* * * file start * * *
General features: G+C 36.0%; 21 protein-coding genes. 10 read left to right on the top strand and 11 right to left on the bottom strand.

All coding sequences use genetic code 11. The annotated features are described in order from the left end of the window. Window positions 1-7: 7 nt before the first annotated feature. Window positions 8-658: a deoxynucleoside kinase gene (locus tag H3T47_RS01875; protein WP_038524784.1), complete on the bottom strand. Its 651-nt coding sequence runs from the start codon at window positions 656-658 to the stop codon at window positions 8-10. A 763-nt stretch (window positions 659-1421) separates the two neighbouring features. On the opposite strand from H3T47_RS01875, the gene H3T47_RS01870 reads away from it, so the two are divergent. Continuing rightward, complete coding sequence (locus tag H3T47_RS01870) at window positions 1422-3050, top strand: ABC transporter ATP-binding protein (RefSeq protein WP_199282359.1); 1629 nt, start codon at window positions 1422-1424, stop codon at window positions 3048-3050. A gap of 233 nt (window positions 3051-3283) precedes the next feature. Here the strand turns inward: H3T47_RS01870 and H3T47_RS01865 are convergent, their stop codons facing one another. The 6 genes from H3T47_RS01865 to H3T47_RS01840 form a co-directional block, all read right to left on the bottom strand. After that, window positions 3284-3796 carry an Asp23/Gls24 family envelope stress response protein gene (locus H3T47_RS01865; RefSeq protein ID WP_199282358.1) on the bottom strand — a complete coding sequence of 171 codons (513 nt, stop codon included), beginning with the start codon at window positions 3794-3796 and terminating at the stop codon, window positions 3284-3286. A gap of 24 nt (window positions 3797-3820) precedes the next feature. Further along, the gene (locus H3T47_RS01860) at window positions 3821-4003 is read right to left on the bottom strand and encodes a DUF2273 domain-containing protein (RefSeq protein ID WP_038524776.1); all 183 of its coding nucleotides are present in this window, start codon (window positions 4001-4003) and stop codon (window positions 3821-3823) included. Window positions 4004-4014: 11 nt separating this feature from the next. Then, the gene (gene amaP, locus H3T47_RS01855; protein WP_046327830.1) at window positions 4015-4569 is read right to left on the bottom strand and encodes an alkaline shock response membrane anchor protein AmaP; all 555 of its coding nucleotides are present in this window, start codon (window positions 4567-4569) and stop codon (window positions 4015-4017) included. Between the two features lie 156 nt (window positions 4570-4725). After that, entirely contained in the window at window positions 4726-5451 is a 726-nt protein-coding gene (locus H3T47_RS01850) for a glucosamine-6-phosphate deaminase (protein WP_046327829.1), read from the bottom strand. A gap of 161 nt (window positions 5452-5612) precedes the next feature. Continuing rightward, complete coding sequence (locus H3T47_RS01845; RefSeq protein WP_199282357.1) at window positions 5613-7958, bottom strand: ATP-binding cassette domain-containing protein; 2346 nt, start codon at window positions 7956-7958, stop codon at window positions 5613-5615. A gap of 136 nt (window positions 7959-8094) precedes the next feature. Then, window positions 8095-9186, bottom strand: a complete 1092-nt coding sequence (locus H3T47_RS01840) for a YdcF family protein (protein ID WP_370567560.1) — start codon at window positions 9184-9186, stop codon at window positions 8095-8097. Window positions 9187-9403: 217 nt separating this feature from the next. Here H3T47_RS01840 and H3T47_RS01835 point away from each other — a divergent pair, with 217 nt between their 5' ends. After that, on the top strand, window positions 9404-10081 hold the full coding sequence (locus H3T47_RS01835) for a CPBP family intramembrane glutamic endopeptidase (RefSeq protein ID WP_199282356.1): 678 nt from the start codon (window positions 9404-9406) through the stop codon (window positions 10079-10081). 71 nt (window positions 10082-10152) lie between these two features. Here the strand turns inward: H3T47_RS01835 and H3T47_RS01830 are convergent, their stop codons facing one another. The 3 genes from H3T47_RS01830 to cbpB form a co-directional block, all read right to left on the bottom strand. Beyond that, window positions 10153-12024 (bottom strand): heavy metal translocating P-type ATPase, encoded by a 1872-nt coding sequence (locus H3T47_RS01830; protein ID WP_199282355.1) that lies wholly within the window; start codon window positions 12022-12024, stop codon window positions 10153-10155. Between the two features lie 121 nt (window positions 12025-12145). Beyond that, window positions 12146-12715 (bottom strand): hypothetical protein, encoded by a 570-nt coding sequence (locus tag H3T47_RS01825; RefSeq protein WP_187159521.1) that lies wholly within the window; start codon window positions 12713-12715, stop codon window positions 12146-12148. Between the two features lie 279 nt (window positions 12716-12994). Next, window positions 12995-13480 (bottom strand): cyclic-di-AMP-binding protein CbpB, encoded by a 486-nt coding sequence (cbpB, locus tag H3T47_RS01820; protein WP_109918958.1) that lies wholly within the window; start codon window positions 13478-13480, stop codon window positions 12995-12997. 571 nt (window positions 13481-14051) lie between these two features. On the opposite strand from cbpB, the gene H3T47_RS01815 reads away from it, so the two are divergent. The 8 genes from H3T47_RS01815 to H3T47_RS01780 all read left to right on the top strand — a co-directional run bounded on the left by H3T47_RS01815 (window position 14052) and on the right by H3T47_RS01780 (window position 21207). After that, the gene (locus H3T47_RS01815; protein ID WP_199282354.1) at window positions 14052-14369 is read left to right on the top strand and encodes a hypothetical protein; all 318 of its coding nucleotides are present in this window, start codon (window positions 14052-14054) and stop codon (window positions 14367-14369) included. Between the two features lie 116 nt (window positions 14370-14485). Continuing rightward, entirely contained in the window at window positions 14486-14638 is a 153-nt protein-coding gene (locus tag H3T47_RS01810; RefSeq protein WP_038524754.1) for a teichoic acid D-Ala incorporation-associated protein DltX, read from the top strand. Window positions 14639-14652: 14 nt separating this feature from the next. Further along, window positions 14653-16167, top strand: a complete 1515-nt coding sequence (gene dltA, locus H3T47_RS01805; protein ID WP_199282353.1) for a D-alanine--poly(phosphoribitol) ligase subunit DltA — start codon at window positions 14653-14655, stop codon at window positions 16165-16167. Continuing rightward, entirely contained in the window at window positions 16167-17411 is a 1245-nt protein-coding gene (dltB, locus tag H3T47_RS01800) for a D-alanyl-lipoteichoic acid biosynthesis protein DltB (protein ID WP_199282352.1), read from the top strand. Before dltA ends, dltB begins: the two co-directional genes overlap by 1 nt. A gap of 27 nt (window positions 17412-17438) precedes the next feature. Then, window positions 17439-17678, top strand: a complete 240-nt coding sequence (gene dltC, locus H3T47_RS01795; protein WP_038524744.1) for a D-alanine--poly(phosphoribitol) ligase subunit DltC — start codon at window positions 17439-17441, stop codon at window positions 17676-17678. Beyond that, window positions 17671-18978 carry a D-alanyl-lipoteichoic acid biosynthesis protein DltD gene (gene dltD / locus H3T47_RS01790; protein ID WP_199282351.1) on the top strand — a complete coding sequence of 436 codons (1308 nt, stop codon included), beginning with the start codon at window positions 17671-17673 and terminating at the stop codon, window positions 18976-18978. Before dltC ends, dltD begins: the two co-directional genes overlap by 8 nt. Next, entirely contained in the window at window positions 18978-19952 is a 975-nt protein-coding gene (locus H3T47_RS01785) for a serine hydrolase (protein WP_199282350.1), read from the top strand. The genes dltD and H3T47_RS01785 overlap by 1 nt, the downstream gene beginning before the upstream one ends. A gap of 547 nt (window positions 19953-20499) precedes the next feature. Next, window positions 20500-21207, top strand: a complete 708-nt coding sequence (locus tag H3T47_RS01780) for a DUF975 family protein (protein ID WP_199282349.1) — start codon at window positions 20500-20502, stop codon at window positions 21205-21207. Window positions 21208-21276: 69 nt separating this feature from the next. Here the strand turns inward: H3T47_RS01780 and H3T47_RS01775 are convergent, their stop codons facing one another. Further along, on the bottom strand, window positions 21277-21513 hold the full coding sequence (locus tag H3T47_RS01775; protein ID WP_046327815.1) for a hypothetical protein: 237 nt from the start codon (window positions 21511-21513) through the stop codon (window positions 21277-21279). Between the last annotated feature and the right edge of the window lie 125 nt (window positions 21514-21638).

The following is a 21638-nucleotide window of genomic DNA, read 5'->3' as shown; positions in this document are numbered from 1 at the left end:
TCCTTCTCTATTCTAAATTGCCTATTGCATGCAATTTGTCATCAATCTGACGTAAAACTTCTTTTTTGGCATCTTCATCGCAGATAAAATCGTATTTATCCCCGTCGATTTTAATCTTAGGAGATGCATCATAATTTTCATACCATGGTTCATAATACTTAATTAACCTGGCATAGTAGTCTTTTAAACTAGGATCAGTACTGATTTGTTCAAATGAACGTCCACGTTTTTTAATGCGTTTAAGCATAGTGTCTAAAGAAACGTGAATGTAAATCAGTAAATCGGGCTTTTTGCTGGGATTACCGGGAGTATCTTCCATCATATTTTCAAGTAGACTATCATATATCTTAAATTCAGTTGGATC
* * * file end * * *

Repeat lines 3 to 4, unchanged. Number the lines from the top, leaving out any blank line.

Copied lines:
The following is a 21638-nucleotide window of genomic DNA, read 5'->3' as shown; positions in this document are numbered from 1 at the left end:
TCCTTCTCTATTCTAAATTGCCTATTGCATGCAATTTGTCATCAATCTGACGTAAAACTTCTTTTTTGGCATCTTCATCGCAGATAAAATCGTATTTATCCCCGTCGATTTTAATCTTAGGAGATGCATCATAATTTTCATACCATGGTTCATAATACTTAATTAACCTGGCATAGTAGTCTTTTAAACTAGGATCAGTACTGATTTGTTCAAATGAACGTCCACGTTTTTTAATGCGTTTAAGCATAGTGTCTAAAGAAACGTGAATGTAAATCAGTAAATCGGGCTTTTTGCTGGGATTACCGGGAGTATCTTCCATCATATTTTCAAGTAGACTATCATATATCTTAAATTCAGTTGGATC